Wednesday, November 4, 2015

Eliza Paulk From Edwardsville Has Earned the Girl Scout Gold Award

Girl Scouts of Southern Illinois (GSSI) is pleased to announce that Eliza Pauk from Edwardville has received the Girl Scout Gold Award, the highest award a Girl Scout can receive. 

For her Girl Scout Gold Award project, called Chimney Swift Tower, Eliza built a large artificial chimney that is essentially a large bird house. The Chimney Swift Tower can accommodate up to 300 Swifts. According to Eliza, Chimney Swifts are birds that keep mosquito populations at bay. But unfortunately, their nests are built in residential chimneys and in the winter can catch fire if the chimney is in use. As a result, many residents use chimney caps which takes away the Chimney Swifts home. Her artificial tower now gives area Swifts a home year round.

“My Girl Scout Gold Award project really taught me that leadership doesn’t mean doing everything,” Eliza said. “Often, being a good leader means being able to instruct a group on how to do something and then trust them to follow directions,” she said. Eliza believes that her project will be a gateway for other chimney towers to built; already she has heard of another Girl Scout who will build a chimney swift tower.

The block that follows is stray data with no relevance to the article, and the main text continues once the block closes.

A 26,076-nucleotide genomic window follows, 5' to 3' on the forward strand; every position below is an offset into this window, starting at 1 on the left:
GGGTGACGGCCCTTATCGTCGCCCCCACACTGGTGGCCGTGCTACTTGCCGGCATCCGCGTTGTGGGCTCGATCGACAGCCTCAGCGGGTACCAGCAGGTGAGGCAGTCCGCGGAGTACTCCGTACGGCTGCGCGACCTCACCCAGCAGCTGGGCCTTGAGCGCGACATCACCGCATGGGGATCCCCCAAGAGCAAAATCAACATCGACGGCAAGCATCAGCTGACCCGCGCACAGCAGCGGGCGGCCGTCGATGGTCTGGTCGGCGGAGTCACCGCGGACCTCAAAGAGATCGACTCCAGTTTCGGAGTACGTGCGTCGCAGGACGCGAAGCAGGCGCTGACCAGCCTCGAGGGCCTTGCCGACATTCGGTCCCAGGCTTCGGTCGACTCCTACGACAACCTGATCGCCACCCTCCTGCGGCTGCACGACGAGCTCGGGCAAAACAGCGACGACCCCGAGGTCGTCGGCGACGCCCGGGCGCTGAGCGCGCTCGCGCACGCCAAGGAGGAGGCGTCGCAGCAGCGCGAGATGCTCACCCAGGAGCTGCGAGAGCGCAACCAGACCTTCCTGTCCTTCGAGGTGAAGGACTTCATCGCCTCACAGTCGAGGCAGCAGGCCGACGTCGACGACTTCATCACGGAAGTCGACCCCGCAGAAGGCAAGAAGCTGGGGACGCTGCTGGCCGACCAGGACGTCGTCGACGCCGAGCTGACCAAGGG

Eliza is currently a freshman at Salisbury University studying nursing. She is the daughter of Jeff and Melinda Pauk and has been a Girl Scout for 10 years.

The Girl Scout Gold Award, the highest award a Girl Scout can earn, recognizes a Girl Scout's commitment to excellence as she develops skills and values to meet present and future challenges in her life. To earn the Girl Scout Gold Award, a Girl Scout Senior or Girl Scout Ambassador must design and carry out a project that fulfills a need within a girl’s community, creates change, and is sustainable. The project must be completed with a suggested minimum of 80 hours of work. Only about 6 percent of eligible girls earn the prestigious Gold Award.